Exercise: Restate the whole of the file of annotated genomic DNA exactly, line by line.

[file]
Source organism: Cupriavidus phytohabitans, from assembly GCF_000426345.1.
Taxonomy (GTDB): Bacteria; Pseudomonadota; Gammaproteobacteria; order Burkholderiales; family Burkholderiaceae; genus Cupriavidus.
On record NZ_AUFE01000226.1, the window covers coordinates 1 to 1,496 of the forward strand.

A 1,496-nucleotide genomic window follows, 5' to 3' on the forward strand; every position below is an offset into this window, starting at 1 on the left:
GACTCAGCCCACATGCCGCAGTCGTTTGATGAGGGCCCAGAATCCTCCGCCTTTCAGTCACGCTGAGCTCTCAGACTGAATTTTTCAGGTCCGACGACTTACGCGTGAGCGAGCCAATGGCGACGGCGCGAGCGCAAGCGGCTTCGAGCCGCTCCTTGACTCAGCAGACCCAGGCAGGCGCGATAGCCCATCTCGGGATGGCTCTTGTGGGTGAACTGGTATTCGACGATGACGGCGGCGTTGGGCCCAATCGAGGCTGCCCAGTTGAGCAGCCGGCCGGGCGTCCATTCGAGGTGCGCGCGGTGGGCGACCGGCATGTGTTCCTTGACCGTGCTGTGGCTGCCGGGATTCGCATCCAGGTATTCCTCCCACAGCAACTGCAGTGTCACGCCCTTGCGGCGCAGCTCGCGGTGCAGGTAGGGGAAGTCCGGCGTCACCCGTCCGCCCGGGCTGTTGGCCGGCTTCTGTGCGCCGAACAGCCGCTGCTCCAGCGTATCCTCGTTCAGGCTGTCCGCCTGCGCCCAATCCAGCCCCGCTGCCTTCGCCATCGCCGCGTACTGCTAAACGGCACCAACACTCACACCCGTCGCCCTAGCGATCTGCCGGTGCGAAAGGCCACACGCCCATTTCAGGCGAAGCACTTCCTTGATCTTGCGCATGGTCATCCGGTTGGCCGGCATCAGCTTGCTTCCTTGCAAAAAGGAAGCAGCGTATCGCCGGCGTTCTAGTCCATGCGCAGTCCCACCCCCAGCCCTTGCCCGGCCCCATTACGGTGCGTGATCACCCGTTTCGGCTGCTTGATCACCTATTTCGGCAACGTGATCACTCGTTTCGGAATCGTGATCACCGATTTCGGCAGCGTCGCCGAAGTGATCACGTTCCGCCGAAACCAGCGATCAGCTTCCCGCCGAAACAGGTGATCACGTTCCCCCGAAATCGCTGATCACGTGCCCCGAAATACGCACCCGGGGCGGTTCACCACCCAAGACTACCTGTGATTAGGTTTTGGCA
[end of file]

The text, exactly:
Source organism: Cupriavidus phytohabitans, from assembly GCF_000426345.1.
Taxonomy (GTDB): Bacteria; Pseudomonadota; Gammaproteobacteria; order Burkholderiales; family Burkholderiaceae; genus Cupriavidus.
On record NZ_AUFE01000226.1, the window covers coordinates 1 to 1,496 of the forward strand.

A 1,496-nucleotide genomic window follows, 5' to 3' on the forward strand; every position below is an offset into this window, starting at 1 on the left:
GACTCAGCCCACATGCCGCAGTCGTTTGATGAGGGCCCAGAATCCTCCGCCTTTCAGTCACGCTGAGCTCTCAGACTGAATTTTTCAGGTCCGACGACTTACGCGTGAGCGAGCCAATGGCGACGGCGCGAGCGCAAGCGGCTTCGAGCCGCTCCTTGACTCAGCAGACCCAGGCAGGCGCGATAGCCCATCTCGGGATGGCTCTTGTGGGTGAACTGGTATTCGACGATGACGGCGGCGTTGGGCCCAATCGAGGCTGCCCAGTTGAGCAGCCGGCCGGGCGTCCATTCGAGGTGCGCGCGGTGGGCGACCGGCATGTGTTCCTTGACCGTGCTGTGGCTGCCGGGATTCGCATCCAGGTATTCCTCCCACAGCAACTGCAGTGTCACGCCCTTGCGGCGCAGCTCGCGGTGCAGGTAGGGGAAGTCCGGCGTCACCCGTCCGCCCGGGCTGTTGGCCGGCTTCTGTGCGCCGAACAGCCGCTGCTCCAGCGTATCCTCGTTCAGGCTGTCCGCCTGCGCCCAATCCAGCCCCGCTGCCTTCGCCATCGCCGCGTACTGCTAAACGGCACCAACACTCACACCCGTCGCCCTAGCGATCTGCCGGTGCGAAAGGCCACACGCCCATTTCAGGCGAAGCACTTCCTTGATCTTGCGCATGGTCATCCGGTTGGCCGGCATCAGCTTGCTTCCTTGCAAAAAGGAAGCAGCGTATCGCCGGCGTTCTAGTCCATGCGCAGTCCCACCCCCAGCCCTTGCCCGGCCCCATTACGGTGCGTGATCACCCGTTTCGGCTGCTTGATCACCTATTTCGGCAACGTGATCACTCGTTTCGGAATCGTGATCACCGATTTCGGCAGCGTCGCCGAAGTGATCACGTTCCGCCGAAACCAGCGATCAGCTTCCCGCCGAAACAGGTGATCACGTTCCCCCGAAATCGCTGATCACGTGCCCCGAAATACGCACCCGGGGCGGTTCACCACCCAAGACTACCTGTGATTAGGTTTTGGCA